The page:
This is a short-term plan that starts once the emergency/disaster occurs and is in effect until the agency triggers the activities identified in the COOP. 

This plan is implemented once the agency and its staff are stabilized and the agency begins to operate again.

Review/Update

Annually

Annually

Emergency Response Plan. An Emergency Response Plan guides an organization's actions in the initial minutes of an emergency. The Emergency Response Plan's main goals are life safety and stabilization of the incident to minimize the short-term damage to the agency. These goals ensure that the Continuity of Operations Plan (COOP) can be put into practice. The emergency response plan identifies the threats that are most likely in your community (such as hurricanes, tornadoes, blackouts, cyberattacks, terrorist attacks), specifies measures and equipment to address specific emergencies, and spells out emergency procedures for the disaster event. To develop an Emergency Response Plan, you will want to:

  • Assess agency capacity (people, systems and equipment) for "incident stabilization."
  • Connect with public emergency services (i.e., local emergency management agency, fire, police, and emergency medical services) to determine their:
    • Response time to your facility
    • Knowledge of your facility and its hazards
    • Capabilities to stabilize an emergency at your facility
    • Ability to coordinate with your agency for emergency planning and incident stabilization
  • Develop "protective actions for life safety" (evacuation, shelter, shelter-in-place, lockdown).
  • Develop hazard and threat-specific emergency procedures.
  • Institute procedures for notifying the HUD’s Office of Housing Counseling of "inactive status" if your agency is unable to perform business, including utilizing a phone tree.
  • Establish procedures for Emergency Response Plan and COOP Activation.
  • Train staff regularly on emergency roles and responsibilities with emergency plan exercises.

Continuity of Operations Plan (COOP). A COOP prepares your agency to maintain its essential functions after a disaster event. Its objective is to ensure continuous operations, protect facilities, equipment and records, and facilitate an orderly recovery so that normal service to clients can resume as quickly as possible. To develop a COOP, you will want to:

  • Consult the COOP template for housing counseling agencies.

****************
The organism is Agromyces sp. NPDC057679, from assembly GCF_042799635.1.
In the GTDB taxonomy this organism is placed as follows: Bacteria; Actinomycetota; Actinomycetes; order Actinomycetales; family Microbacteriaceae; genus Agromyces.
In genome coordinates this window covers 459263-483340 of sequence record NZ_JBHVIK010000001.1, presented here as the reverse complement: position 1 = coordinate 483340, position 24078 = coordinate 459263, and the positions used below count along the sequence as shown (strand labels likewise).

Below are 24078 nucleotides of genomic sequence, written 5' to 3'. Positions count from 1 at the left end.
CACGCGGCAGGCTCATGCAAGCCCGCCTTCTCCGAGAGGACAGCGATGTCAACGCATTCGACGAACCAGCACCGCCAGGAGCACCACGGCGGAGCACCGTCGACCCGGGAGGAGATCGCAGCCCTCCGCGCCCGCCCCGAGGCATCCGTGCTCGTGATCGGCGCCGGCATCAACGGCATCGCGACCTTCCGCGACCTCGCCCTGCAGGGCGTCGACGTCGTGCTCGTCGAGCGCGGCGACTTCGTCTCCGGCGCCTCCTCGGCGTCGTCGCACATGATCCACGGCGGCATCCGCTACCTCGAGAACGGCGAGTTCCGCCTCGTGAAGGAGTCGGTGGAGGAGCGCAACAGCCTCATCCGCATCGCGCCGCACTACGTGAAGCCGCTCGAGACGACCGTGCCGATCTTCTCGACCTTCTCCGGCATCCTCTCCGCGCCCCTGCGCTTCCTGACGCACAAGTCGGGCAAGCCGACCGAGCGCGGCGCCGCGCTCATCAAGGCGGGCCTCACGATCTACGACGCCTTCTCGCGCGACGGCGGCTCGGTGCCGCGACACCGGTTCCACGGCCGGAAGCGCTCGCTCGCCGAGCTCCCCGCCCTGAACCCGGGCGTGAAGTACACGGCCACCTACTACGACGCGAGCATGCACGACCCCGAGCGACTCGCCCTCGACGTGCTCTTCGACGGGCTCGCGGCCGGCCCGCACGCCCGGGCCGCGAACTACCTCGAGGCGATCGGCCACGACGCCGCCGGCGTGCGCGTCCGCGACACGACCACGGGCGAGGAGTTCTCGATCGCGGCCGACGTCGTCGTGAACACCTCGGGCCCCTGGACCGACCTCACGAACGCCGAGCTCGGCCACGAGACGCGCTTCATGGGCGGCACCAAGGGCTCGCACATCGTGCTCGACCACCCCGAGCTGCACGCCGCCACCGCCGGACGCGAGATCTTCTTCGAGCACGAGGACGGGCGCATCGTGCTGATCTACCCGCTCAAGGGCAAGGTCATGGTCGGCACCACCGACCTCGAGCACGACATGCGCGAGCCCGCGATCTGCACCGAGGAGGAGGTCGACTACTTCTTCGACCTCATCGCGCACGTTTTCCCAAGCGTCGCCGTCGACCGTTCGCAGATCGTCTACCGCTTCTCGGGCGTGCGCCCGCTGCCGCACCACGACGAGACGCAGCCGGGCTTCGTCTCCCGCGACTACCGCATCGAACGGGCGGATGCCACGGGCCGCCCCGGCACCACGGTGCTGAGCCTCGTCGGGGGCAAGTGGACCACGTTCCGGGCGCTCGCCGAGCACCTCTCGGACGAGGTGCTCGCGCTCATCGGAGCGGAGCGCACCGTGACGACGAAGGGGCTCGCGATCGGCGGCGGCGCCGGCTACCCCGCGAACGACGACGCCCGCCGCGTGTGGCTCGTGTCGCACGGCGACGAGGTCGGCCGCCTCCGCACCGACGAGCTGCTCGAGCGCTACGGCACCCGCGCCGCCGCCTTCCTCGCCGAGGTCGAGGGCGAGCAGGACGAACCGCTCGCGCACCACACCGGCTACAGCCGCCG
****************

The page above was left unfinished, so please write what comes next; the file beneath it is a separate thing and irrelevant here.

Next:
• Establish procedures for COOP activation.
  • Identify essential business functions and staff to carry out these functions.
  • Establish procedures with suppliers, vendors, and other businesses critical to daily operations.
  • Establish procedures to maintain contact with the Office of Housing Counseling (OHC) and other funders.
  • Institute procedures for notifying the OHC of "inactive status" if your agency is unable to perform business.
  • Create a plan for conducting business if your agency's building is not accessible.
  • Set up an electronic backup system for vital business records, including an alternate IT system, either battery-operated or on the cloud.
  • Consider using phone cards or a digital phone system to mask staff numbers in case they need to use personal cell phones or devices to counsel clients if they are unable to access the office.
  • Identify records and documents that must be readily accessible to perform essential functions and store these safely, perhaps off site, where they can be retrieved quickly.

Use the buttons below to access the 2 available versions of the COOP. The full-length COOP template is 7 pages and is recommended for agencies with more than 15 staff members. The abridged COOP template is 5 pages and is recommended for agencies with 15 or fewer staff members.

Full-Length COOP

Abridged COOP

Staff preparation. Train staff regularly on the Emergency Response Plan and the COOP and maintain up-to-date contact information for all staff. Also, encourage personal preparedness among employees. Your employees will be better able to help your business respond and recover if they know how to prepare at work and home. Consider having at least 10 percent of your employees trained in first aid and CPR/AED skills to handle emergencies at work. Offer first aid, Cardio Pulmonary Resuscitation (CPR)/Automated External Defibrillator (AED), and preparedness training. Encourage your employees and their families to make personal plans and to identify alternate routes for going to and from your facility.

 

Community Preparedness

Create local networks and plan for your agency's disaster recovery services

 

Work with local community groups and government officials to ensure that they are aware of how HCAs can support disaster preparedness and recovery. Develop a local network that is prepared to support local disaster recovery efforts.